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Lukas Gage is fidgeting with his webcam just before the start of an interview, but this isn’t the story you think it is. As the newly-announced face of Madewell, the 27-year-old has spent the last few minutes trying to angle his laptop, to show off a pile of clothing from the brand that his mom bought to celebrate his campaign.
“I came home to like, multiple Madewell bags,” Gage says, with a sheepish grin that seems to be the actor’s de facto resting face. “She means well and she’s so sweet, but I was like, ‘I think they’re going to give me a couple of free things, mom!'” he sighs. “She’s like, ‘No, I don’t think they will.'”
The new Madewell campaign is titled “When the Fit Hits” and features four actors in the midst of what Madewell calls “their breakout moments.” Joining Gage in the campaign is Bodies, Bodies, Bodies star Chase Sui Wonders, The Flash star Kiersey Clemons, and South African actress Charlbi Dean, whose latest film, Triangle of Sadness, won the Palme d’Or at this year’s Cannes Film Festival.
Shot by photographer Cass Bird, each of the actors put their spin on Madewell’s fall denim collection, celebrating what the brand says is “the feeling of finding the perfect pair of jeans and that moment where you look and feel your best.”
For Gage, the chance to rep Madewell was a no-brainer, having grown up around the brand in his hometown of San Diego. “It’s like a very SoCal brand and so it feels comfortable for me,” he tells Rolling Stone. “And like I said, my mom wears it and my brother wears it and I used to copy everything my brother did,” he adds. “I don’t feel like I’m trying too hard when I wear Madewell — it just fits comfortably and it just makes sense.”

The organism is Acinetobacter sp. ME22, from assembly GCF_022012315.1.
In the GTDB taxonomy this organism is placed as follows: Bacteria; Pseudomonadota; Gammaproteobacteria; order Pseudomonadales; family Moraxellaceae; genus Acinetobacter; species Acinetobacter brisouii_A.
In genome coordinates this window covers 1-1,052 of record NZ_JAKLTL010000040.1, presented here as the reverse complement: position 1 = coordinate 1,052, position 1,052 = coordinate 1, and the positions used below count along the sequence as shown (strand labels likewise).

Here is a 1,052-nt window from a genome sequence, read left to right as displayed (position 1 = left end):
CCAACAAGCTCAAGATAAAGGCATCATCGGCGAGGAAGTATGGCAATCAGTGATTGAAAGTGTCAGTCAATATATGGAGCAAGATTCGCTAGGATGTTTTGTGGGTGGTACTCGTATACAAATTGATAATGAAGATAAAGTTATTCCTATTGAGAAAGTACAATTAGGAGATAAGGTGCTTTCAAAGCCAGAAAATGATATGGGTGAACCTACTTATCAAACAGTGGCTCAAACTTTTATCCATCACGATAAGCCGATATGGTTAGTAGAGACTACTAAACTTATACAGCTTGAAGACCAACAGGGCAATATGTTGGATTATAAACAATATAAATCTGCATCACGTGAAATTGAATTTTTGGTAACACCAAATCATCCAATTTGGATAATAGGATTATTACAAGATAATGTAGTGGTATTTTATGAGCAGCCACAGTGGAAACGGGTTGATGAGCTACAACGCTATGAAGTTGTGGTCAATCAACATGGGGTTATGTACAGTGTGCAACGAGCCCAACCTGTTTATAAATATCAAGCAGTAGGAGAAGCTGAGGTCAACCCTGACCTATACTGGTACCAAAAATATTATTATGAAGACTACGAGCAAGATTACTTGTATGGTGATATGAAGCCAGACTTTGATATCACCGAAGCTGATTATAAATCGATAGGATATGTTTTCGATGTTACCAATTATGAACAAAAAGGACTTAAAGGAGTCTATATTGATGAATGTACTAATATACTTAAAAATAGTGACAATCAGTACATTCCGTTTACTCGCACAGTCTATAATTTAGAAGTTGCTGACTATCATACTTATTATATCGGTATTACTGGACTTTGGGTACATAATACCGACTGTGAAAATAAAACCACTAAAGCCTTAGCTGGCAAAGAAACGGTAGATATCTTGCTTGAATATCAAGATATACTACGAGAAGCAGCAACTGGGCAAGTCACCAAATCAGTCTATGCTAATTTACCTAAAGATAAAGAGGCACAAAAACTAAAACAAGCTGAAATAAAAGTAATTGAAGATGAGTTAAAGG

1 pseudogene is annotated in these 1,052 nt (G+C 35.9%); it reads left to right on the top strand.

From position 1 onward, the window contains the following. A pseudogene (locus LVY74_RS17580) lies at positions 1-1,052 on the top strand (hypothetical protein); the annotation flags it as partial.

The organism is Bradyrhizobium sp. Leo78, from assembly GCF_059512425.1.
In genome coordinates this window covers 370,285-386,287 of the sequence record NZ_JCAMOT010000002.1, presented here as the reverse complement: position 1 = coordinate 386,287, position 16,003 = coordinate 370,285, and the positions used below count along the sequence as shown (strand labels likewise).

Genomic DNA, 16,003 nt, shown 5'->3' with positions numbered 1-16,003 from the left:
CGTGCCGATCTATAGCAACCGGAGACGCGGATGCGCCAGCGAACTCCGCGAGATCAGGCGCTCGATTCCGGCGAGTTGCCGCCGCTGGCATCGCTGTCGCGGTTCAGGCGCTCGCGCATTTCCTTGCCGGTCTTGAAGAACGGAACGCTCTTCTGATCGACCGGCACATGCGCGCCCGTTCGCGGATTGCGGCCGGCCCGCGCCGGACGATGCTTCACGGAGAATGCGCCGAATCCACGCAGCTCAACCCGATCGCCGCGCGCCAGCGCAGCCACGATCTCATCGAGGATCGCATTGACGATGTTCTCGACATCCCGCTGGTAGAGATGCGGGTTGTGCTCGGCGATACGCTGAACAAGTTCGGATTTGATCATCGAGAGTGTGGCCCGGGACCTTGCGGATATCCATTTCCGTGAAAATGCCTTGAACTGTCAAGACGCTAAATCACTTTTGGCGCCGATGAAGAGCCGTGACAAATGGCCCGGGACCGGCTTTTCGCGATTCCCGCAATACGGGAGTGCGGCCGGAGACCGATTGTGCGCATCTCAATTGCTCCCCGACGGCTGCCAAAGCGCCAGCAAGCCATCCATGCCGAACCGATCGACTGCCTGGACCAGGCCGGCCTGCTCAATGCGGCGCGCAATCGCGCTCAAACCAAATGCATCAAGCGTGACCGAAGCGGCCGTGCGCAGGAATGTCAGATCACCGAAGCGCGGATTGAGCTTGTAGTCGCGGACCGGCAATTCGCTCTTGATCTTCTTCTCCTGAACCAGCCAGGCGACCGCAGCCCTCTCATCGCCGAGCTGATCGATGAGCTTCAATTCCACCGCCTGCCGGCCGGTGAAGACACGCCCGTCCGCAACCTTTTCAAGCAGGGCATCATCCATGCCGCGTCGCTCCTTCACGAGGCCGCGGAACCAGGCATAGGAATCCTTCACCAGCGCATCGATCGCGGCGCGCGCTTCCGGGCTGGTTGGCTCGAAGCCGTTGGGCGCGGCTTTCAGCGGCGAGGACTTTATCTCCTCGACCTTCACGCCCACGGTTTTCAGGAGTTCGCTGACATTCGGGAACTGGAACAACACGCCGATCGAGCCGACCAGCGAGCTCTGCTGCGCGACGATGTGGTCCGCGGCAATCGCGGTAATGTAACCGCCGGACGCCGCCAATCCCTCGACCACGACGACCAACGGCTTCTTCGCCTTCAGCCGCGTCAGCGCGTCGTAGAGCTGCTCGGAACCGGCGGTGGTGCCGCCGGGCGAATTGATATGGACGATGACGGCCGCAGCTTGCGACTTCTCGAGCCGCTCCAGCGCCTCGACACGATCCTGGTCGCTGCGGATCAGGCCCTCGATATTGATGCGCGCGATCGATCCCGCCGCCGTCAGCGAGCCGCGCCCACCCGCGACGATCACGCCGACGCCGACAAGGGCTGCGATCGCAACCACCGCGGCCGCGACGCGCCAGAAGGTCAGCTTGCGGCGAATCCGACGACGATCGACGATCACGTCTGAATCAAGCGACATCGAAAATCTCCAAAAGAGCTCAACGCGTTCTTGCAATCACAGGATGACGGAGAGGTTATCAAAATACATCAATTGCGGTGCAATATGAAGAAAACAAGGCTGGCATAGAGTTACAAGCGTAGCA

On a lazy Monday morning, Rolling Stone caught up with Gage over video chat to find out more about his Madewell partnership, the evolution of his personal style, and why music would’ve been a dream job — if only he could carry a tune.
Where in the world is Lukas Gage today?
I just got back from filming the new season of You in London, and my family lives in San Diego, so I came down here and I’m picking up my dogs and taking them back to L.A.
How was London?
I was only supposed to be in the UK for a short time, but apparently in London, you can’t work more than eight hours a day (laughs). So it took almost an extra six weeks, and then everyone got Covid. At first I loved it. And then by like, month five, I felt like I had been there my whole entire life. Like I started talking in a British accent and everything — it was crazy.
Well, welcome back to the U.S. And just in time for your Madewell campaign to launch! How did this all come together?
I’ve had a couple brands come to me [to collaborate] and I just looked at their catalogue and the clothes are cool — there’s nothing wrong with them — but I would feel like a poser wearing it; I would feel uncomfortable. And I really do believe that if you don’t feel comfortable wearing the clothes, the clothes are not going to look good on you.
With Madewell, I actually owned pieces before they came to me, and when I looked at their catalogue, I was like, ‘I truly would wear any of this.’ There wasn’t one thing where I was like, ‘That would not look good on me.’
The new campaign is tied to Madewell’s new denim collection. Are you a denim guy?
I’m all about the denim, all the time. Like I wear denim on denim constantly. And the thing about Madewell is that everything they make is so classic and clean.
How would you say your sense of style has changed or evolved over the years?
Growing up, I was a big surfer and skater, so I would wear oversized T-shirts and like baggy board shorts and things like that. I look at pictures of myself in high school now and cringe a little bit (laughs).